It’s that time of year again. Millions of Americans will begin filing their income taxes soon and many are due a refund. According to CNN Money, the average refund in 2015 was $2,815. If you expected to get a refund, you might have already begun dreaming of what you can do with it. Even though it’s more fun to plan a vacation or a shopping spree, you want to use this opportunity to make an impact in your financial standing and quite possibly, your life. Before you commit to anything, check out this list of things that would give you the most bang for your buck this year.
1) Jump Start Your Emergency Fund
Dave Ramsey recommends that you start off with at least $1,000 in your emergency fund. This is money that you will use to avoid going into debt and reversing a cashflow negative status. One of the main reasons people use debt is because they have little to no savings to cover “emergencies.” One thing about unexpected expenses is that they will always come up! If it’s not one thing, it’s another. The best thing is to plan for them so you can begin getting out of debt. Why not start with your refund check?
2) Pay Down Debt
Even if you have what seems to be an inordinate amount of debt, use this money as an action of faith. This can be a symbolic action that has real impact. If you are in debt to the tune of $150,000 or more, throw $2,000 at it and just keep going. It might feel dumb to not even knock a small dent into the overall balance, but it’s a bold move that draws the line and sets you up for success. I remember paying the first $200 on my business debt of $20,000. It wasn’t super inspiring, but I felt like had already started and had to make that $200 mean something down the road. We went on to use the debt snowball method and eventually pay off all our debt, but we had to start somewhere. You will have to do the same. Wherever you are in your debt payoff journey, using your income tax refund check could be just the start you need.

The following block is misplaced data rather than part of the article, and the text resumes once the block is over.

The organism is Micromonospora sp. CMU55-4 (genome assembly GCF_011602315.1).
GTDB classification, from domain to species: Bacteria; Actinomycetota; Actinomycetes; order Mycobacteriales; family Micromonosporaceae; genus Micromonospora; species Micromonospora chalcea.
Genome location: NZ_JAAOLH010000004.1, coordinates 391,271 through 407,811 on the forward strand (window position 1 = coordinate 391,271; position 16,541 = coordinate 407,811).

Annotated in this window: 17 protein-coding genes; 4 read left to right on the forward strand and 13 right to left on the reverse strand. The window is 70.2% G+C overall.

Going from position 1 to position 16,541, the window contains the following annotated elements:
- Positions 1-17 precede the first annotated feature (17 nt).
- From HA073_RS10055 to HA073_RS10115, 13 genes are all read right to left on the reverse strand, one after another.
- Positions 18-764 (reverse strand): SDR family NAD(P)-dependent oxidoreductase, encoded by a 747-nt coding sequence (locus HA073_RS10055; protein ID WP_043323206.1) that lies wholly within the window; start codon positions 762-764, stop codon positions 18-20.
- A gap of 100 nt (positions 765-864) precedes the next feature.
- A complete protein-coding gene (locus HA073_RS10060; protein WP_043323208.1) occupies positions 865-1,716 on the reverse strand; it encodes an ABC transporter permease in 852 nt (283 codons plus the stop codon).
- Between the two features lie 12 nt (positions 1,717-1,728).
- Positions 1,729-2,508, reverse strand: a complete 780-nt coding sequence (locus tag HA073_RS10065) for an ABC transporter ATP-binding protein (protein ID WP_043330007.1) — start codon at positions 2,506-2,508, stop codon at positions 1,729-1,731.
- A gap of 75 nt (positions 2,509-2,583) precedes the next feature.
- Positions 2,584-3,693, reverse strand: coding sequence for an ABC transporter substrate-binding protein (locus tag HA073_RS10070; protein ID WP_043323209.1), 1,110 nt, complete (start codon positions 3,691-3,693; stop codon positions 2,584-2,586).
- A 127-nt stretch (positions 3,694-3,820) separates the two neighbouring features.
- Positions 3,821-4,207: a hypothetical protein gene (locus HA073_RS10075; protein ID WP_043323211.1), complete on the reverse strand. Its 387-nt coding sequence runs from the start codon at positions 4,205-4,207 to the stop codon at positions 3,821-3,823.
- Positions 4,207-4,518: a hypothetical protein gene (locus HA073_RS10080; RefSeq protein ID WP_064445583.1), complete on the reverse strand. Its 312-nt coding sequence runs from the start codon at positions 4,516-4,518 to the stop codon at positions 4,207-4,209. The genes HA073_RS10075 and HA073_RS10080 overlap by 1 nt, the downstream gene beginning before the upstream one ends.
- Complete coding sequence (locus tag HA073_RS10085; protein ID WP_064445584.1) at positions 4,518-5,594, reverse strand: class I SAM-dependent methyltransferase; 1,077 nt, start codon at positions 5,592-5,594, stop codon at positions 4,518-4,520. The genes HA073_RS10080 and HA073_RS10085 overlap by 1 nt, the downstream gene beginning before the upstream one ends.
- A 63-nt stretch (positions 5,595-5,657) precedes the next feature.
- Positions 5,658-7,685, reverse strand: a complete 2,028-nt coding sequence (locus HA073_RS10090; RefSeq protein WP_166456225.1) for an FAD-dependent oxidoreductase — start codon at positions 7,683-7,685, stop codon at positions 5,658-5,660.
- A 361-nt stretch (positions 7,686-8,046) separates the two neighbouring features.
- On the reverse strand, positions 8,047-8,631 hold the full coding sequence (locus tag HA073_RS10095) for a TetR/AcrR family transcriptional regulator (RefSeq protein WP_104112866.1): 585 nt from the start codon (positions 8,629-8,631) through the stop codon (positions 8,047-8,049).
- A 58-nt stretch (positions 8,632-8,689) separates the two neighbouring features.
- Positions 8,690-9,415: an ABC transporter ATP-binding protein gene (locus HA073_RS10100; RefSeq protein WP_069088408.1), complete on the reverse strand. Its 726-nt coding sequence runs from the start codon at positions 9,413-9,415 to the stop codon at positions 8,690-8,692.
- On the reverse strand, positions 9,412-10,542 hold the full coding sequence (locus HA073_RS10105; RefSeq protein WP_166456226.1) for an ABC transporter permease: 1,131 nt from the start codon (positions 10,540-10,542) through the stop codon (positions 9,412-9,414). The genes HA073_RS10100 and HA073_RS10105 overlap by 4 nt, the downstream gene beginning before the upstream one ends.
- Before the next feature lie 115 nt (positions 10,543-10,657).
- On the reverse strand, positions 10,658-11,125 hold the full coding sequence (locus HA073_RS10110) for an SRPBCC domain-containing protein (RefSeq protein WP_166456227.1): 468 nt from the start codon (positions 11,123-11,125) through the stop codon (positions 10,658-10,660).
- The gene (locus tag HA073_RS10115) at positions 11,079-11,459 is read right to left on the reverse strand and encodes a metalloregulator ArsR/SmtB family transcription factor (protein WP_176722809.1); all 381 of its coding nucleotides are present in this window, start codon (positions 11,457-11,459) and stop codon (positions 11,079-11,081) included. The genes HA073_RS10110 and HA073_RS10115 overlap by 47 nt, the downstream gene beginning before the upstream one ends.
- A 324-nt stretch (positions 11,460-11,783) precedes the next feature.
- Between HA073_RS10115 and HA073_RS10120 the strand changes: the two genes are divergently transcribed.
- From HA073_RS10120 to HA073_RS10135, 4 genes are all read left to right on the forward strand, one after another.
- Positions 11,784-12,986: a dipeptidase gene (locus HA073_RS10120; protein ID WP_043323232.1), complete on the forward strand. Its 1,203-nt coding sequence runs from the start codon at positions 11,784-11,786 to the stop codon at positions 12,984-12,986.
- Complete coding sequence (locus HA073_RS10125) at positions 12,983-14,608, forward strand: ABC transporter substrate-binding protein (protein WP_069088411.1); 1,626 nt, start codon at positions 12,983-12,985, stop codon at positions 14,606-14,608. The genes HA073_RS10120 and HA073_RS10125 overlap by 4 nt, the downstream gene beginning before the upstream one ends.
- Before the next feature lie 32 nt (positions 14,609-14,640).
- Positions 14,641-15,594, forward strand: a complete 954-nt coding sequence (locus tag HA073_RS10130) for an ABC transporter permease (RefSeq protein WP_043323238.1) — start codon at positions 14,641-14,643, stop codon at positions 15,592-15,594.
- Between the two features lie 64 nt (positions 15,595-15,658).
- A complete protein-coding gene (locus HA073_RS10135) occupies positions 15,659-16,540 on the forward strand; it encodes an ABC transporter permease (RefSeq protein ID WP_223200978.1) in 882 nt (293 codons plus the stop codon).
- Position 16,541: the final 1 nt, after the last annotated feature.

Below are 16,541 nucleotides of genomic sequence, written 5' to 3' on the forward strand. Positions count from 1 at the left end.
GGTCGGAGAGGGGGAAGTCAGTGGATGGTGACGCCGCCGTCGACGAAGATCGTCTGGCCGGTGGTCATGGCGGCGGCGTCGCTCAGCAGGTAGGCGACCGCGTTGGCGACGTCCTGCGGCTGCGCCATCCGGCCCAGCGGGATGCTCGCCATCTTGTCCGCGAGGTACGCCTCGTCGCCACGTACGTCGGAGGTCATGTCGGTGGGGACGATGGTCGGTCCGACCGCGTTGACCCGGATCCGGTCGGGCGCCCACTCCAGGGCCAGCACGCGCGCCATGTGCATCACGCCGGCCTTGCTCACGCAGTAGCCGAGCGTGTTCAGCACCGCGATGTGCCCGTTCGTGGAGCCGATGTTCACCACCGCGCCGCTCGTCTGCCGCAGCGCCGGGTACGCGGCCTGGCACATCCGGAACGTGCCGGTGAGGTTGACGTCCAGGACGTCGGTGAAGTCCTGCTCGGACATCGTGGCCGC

3) Start Investing
How many times have you said you would begin to learn more about investing and finally try your hand at picking securities? You might have a retirement fund at your job, but that should not be your sole source of investment activity. Starting with $500, $1,000 or $2,000 would be the best thing you could do for your future self. If you are not sure how to get started, there are classes, YouTube videos and other resources to get you going. Start with brands you are familiar with, have longevity in the market and in operations and have products or services you think will be around for years to come (think durable goods and non durable goods). If a company pays dividends (you can check Google to see if they do), even better. A company able to pay dividends to investors, typically signals a cash-healthy company. Once you get started, make sure you are comfortable with the fact that this money should remain untouched for 3-5 years at least. This is not risky day trading. This is long-term value investing. The exciting part is that your money will grow more than being in a traditional savings account. There you get a 1% return maybe. With investing, you can get upwards of 6% or more (depending on how the market is doing.) Just think, if you took $2,815 and invested it regularly for 5 years, at a 6% return, you’d have over $16,000! That’s a good reason enough to get started. Tradeking.com is a great online brokerage for the newbie investor.